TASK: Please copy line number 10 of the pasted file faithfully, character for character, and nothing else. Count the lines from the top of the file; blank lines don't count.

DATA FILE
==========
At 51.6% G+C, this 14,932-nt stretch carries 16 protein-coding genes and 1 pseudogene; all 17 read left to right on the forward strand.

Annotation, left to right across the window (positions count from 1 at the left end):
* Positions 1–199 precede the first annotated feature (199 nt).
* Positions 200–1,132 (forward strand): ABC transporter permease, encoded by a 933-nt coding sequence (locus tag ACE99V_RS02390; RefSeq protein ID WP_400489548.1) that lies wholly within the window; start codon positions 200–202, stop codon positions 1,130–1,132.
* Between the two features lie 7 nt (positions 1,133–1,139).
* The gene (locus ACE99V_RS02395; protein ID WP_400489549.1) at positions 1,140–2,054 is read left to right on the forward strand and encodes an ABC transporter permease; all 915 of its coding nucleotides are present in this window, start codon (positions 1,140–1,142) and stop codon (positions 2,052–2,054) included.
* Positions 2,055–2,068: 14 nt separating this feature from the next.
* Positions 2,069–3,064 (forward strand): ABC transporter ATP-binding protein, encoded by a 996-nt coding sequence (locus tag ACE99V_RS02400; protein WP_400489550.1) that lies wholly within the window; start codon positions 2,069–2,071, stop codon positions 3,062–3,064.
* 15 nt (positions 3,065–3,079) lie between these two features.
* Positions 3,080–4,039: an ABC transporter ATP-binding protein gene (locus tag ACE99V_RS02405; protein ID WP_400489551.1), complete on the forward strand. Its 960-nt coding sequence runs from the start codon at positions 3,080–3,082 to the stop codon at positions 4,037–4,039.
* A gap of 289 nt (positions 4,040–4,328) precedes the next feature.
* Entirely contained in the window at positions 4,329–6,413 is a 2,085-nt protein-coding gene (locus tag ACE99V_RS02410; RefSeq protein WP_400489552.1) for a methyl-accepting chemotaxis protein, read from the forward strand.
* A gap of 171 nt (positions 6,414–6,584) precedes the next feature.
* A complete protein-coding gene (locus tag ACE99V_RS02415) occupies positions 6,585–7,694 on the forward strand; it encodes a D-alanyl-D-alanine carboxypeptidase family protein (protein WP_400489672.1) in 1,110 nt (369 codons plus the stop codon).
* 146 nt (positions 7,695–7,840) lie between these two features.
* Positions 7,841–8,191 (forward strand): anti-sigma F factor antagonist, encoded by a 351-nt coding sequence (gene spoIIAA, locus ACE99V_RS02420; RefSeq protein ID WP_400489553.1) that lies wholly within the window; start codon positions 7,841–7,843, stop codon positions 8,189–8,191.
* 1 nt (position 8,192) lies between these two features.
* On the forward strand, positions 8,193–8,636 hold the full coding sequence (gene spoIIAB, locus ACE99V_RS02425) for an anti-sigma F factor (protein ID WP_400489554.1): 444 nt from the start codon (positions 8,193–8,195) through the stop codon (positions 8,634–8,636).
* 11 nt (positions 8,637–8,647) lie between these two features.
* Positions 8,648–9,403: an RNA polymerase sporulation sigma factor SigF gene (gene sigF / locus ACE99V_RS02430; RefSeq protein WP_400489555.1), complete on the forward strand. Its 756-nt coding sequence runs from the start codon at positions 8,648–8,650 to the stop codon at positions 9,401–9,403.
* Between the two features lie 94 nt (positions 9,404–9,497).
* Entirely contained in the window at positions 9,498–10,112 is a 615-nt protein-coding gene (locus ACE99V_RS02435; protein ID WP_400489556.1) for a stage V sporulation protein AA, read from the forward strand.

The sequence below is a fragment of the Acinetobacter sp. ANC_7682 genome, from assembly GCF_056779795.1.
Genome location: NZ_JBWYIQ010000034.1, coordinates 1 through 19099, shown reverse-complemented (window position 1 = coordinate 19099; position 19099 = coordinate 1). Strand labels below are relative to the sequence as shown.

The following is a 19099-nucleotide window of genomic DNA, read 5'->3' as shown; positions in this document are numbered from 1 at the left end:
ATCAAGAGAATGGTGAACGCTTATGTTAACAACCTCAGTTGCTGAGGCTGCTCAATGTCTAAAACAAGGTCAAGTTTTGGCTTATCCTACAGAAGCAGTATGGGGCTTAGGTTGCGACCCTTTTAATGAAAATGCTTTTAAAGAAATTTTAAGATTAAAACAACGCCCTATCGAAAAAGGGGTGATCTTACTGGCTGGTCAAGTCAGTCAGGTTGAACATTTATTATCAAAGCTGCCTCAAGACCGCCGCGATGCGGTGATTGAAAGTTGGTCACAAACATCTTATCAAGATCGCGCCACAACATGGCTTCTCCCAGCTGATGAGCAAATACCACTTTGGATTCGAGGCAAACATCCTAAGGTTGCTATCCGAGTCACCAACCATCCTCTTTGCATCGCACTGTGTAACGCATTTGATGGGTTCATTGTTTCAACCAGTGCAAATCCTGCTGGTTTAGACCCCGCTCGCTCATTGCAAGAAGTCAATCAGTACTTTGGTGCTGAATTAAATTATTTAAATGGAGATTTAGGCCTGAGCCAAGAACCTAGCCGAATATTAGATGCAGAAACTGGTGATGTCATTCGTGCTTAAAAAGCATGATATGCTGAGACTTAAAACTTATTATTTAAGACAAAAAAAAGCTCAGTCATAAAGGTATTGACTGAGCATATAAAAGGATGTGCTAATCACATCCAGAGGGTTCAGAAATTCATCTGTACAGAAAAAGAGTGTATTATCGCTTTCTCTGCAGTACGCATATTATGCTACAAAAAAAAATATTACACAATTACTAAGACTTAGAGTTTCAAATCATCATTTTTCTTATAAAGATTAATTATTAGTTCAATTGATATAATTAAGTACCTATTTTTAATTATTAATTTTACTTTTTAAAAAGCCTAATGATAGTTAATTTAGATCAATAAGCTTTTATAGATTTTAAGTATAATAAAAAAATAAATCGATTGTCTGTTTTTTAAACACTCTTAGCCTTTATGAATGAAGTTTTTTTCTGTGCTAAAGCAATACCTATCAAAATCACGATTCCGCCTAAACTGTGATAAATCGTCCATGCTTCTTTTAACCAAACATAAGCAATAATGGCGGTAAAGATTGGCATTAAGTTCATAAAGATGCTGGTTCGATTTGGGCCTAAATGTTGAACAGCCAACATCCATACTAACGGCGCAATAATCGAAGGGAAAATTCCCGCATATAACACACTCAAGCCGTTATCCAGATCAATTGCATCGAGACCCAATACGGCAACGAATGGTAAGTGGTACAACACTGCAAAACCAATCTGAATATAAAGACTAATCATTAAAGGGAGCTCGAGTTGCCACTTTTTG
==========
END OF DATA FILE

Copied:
* Positions 3,080–4,039: an ABC transporter ATP-binding protein gene (locus tag ACE99V_RS02405; protein ID WP_400489551.1), complete on the forward strand. Its 960-nt coding sequence runs from the start codon at positions 3,080–3,082 to the stop codon at positions 4,037–4,039.